Predictors of Driving Cessation in Mild-To-Moderate Dementia

The featured paper is ‘Predictors of driving cessation in mild-to-moderate dementia’ by Herrmann and colleagues. This paper is by a group of Canadian Researchers and in the context of estimates of 500,000 Canadians with dementia by 2021. They also cite the American Academy of Neurology which provides clear guidelines for driving cessation using Clinical Dementia Ratings. The authors wanted to examine the factors which cause people to stop driving.

The researchers sampled 883 patients over the age of 60, living in the community with a diagnosis of dementia (DSM-IV criteria) and Global Deterioration Score of less than 5 indicating mild dementia. A number of cognitive measures were used including the Modified Mini-Mental State Examination and the Neuropsychiatric Inventory in a 3 year follow-up period. Test centres involved physicians from different disciplines – General Practice, psychiatry and neurology.

The average age of the sample was 77 years with a mean Mini-Mental State Examination Score of just under 22. 28.2% were still driving and 516 people were no longer drive. Of these people 4.7% had been involved in a ‘motor vehicle collision’ and 11.6% had their licenses revoked. A Cox survival analysis was performed to look at the factors associated with people remaining as drivers. At baseline nearly 3/4 of the drivers remaining were men and the factors that predicted cessation of driving included MMSE, GDS stage and behavioural problems (using the NPI). The items from the NPI which had the greatest significance were agitation/aggression (which reduced the likelihood of cessation), hallucinations and apathy (increased the likelihood of cessation). The authors suggest reasons for the NPI item associations with hallucinations being a marker of disease severity, apathy being likely to lead to cessation and aggression potentially leading to less direct communication about driving from others although each of these suggestions could form the basis for further research to assess their validity.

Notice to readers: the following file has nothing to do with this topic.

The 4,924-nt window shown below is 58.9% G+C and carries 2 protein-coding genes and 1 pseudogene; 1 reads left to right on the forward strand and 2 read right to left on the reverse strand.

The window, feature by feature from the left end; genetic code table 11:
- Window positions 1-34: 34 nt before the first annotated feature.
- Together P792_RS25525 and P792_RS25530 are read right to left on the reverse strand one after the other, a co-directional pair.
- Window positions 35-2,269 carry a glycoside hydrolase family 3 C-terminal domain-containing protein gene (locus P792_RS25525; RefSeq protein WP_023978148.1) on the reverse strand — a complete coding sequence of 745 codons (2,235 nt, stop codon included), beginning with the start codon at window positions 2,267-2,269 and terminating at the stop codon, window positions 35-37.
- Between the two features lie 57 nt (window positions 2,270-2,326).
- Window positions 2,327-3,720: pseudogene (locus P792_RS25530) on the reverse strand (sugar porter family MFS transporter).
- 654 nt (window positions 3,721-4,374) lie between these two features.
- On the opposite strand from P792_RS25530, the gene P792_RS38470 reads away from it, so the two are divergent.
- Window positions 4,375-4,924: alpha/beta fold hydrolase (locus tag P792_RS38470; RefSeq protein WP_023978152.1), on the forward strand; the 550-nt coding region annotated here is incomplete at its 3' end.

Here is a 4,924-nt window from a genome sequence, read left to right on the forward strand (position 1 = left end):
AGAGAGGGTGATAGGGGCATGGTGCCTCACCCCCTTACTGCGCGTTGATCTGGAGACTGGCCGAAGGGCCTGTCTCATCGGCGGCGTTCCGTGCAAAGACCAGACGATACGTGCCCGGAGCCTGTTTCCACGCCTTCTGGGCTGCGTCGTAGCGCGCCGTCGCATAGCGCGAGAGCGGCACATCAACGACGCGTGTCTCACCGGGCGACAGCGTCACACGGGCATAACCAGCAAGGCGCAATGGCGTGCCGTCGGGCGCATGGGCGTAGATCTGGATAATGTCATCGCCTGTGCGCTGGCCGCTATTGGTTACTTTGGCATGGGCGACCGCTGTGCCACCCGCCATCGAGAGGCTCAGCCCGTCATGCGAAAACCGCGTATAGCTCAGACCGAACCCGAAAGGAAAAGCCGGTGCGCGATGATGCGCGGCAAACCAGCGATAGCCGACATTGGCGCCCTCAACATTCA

This is an important area of research and this paper provides some interesting results.



Herrmann N, Rapoport M, Sambrook R, Hebert R, McCracken P, Robillard A, for the Canadian Outcomes Study in Dementia (COSID) Investigators. CMAJ. 2006. 175(6). 591-595.


The comments made here represent the opinions of the author and do not represent the profession or any body/organisation. The comments made here are not meant as a source of medical advice and those seeking medical advice are advised to consult with their own doctor. The author is not responsible for the contents of any external sites that are linked to in this blog.


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